Panda Update Is Now Running In Most Languages
With the exception of Korean, Japanese and Chinese, Google has launched Panda internationally, across all languages. Announcing the new adaptation across languages on their official Google blog, the search engine refers to Panda as the “high-quality sites algorithm,” which they say has received a positive response from users who have experienced its effect on English language queries.
What’s Panda’s History?
Panda’s primary purpose is to improve user experience and thereby make the internet a more user-friendly place. Panda was first released in the United States February in order to crack down on content farms (and other “low-quality” websites that did not provide a good user experience). In April, Google ran another iteration of the “high-quality sites algorithm,” which applied the changes to everything searched in the English language (so, those who do searches in countries where English is the primary language have seen Panda’s effects, as have those in non-English speaking countries who have used the English language to do Google searches).
Panda is now being run for all non-English queries except for the three noted above.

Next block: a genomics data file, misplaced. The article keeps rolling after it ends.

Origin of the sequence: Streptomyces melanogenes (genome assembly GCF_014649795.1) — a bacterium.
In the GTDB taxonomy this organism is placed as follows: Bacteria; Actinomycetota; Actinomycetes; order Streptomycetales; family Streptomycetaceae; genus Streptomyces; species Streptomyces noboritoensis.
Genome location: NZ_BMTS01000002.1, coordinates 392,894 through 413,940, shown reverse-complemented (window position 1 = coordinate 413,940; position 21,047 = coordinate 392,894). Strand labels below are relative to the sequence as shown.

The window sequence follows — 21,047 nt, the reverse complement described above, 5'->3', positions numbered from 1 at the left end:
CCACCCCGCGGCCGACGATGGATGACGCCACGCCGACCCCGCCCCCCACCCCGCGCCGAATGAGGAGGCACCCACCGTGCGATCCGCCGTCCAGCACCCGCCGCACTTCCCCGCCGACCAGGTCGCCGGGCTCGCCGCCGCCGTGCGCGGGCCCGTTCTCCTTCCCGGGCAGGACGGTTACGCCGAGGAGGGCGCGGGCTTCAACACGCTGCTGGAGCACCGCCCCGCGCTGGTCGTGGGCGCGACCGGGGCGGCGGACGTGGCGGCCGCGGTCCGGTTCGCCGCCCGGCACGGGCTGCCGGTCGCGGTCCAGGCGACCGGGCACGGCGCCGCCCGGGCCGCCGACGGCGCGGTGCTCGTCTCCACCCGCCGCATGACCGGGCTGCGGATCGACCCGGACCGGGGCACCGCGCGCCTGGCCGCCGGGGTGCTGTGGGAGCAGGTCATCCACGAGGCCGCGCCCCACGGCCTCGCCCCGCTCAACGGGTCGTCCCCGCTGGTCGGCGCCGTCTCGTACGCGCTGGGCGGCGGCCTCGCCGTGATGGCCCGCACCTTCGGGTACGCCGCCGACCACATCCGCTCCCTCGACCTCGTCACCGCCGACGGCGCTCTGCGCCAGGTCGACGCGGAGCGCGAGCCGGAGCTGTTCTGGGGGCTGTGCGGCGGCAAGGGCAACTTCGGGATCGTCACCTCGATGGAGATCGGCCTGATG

According to Google, “For most languages, this change impacts typically 6-9% of queries to a degree that a user might notice. This is distinctly lower than the initial launch of Panda, which affected almost 12% of English queries to a noticeable amount.” Regardless of its lower percentage impact, those who experience this update for the first time (especially international SEOs) will certainly experience ripple effects from the update. However, it is likely this now worldwide update will make search results in almost every language more relevant to the queries being searched, as Panda has done so far with English language search.
What Does This Update Mean?
Like many others, the world as our Atlanta SEO Company knew it changed drastically with Panda’s release (and continued iterations – in fact, there was a rumor this week that Panda 2.4 had been run, but Google vehemently denied it). This means that international SEOs (as well as those in the United States who are still grappling with Panda’s effects) will have to modify their sites so that they adhere to Google’s high-quality content guidelines.
If you have any more questions about Google, the Panda update, or SEO, please revisit our blog for daily posts about the goings on in the search engine and SEO worlds. For more specific questions for our Atlanta SEO Company that are related to your business, give us a call at 770-481-1766.
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